15 Steps to Accepting an Employee’s Resignation

  1. ACCEPT AND FILE. Accept any letter of resignation graciously and file it immediately. (If it is not dated and signed, ask the employee to date it and sign it). Do not prepare, edit, or rewrite the language of the letter of resignation; the employee should prepare the letter.
  2. ADDRESS COMPLAINTS. Address any complaints, criticism, or other issues mentioned in the letter of resignation. Depending on the nature of the complaint, the employer may wish to discuss the matter with the employee immediately, perhaps avoiding the resignation.  In other circumstances, it may be an issue that can be flushed out during an exit interview with human resources staff.  In other cases, managers may wish to address the issue after the employee has resigned.
  3. AVOID EMOTION. Do not reflect any anger or malice toward the employee; rather, treat the notice of the resignation professionally.
  4. CHOOSE DATE. Decide whether to honor the employee’s choice of last day.  If the employee has selected a last day of work, and there is no reason to suspect foul play or breach of security or other risks, the employer may honor the employee’s choice.  Otherwise, in an at-will employment arrangement, the employer has the right to activate the resignation immediately upon receipt of the resignation letter or at any point thereafter. Any employer that simply does not trust the employee or has other concerns about the employee remaining on the job can offer to pay for the entire last pay period while asking the employee to cease work immediately nonetheless. [If the employee is governed by an employment contract or a collective bargaining agreement, then the terms of the contract will apply].
  5. PAY UP. Determine what outstanding wages, paid time off, sick leave, vacation time or other benefits are owed to the employee, and make arrangements for prompt payment.  Under various state laws, payment of outstanding wages may be due immediately upon the employee’s departure or within a limited period of time thereafter, after which the employer could face stiff penalties.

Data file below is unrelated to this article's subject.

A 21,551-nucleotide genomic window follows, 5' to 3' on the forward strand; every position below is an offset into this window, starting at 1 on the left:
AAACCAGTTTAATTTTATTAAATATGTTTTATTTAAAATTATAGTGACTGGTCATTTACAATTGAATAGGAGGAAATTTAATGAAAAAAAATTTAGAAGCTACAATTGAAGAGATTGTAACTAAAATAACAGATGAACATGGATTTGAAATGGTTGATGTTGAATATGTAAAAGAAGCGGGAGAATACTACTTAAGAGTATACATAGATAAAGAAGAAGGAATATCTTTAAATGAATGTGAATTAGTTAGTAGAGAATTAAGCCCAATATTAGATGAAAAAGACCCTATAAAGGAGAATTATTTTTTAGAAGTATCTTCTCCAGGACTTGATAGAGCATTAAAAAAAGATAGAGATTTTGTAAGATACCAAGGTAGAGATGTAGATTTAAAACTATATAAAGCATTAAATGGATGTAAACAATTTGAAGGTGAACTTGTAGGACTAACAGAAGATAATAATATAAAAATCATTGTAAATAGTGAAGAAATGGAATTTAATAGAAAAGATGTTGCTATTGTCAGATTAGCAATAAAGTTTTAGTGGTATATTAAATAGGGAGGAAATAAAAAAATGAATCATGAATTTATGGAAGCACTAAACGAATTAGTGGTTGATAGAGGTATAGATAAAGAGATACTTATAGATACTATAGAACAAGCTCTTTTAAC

6. DON’T DOCK PAY. Do not make partial-day deductions for employees who leave work in the middle of a work day or who appear to leave early on their last day or work less during their final days.
  7. FOLLOW UP WITH BENEFITS. Determine what continuing benefits and options the employee may have, with regard to health insurance, retirement benefits, credit unions, and other employer-sponsored benefit programs.
  8. PROTECT CUSTOMERS. Promptly re-assign another employee to manage all customers (and to supervise all customer contact information) for all customers handled by the resigning employee as soon as the resignation is announced.
  9. ESTABLISH TRANSITION TEAM. Promptly pair the resigning employee with another employee as a “transition team” so that at least one remaining employee spends time working side-by-side with the resigning employee until the resigning employee’s last day.  The resigning employee can be assigned to introduce the remaining employee to his customers during this transition period.
  10. TELL STAFF. Promptly announce to other staff and managers that the resigning employee has tendered his resignation, and ask them to assist with the transition process and any work overflows.  If the resigning employee has no objections, the employer may also wish to invite fellow employees to a goodbye party for the resigning employee after hours at a local restaurant or pub – sending a friendly and favorable final message to the employee.
  11. EXIT INTERVIEW. Hold an exit interview with the employee in which human resources managers and/or other company managers inquire more deeply about the employee’s reasons for resigning.
  12. UPDATE RECORDS. Be sure to get the resigning employee’s forwarding address and contact information, if for no other reason than to forward final paychecks, benefits information, 401(k) quarterly statements, W-2 wage statements and the like.
  13. RESTRICTIVE COVENANTS. Gently remind employee of any restrictive covenants governing limitations on re-employment within any geographical area or within any occupational fields, and any restrictions on customer contact.
  14. FILE RETENTION. Maintain all records pertaining to the employee for payroll, equal employment opportunity, affirmative action and other state and federal reporting purposes.  Records of the employee’s participation in a progressive discipline program or in any internal procedures should also be maintained to the extent that they may become relevant in subsequent litigation.
  15. AVOID DEFAMATION AND PRIVACY TORTS. Do not make – and do not permit managers to make – false, slanderous, or derogatory statements about the resigned employee on company premises or work sites, or in phone calls to prospective employees. Do not permit private or inappropriate materials that may be contained in the employee’s personnel file to be discussed and released for any reason, except under legal advice.

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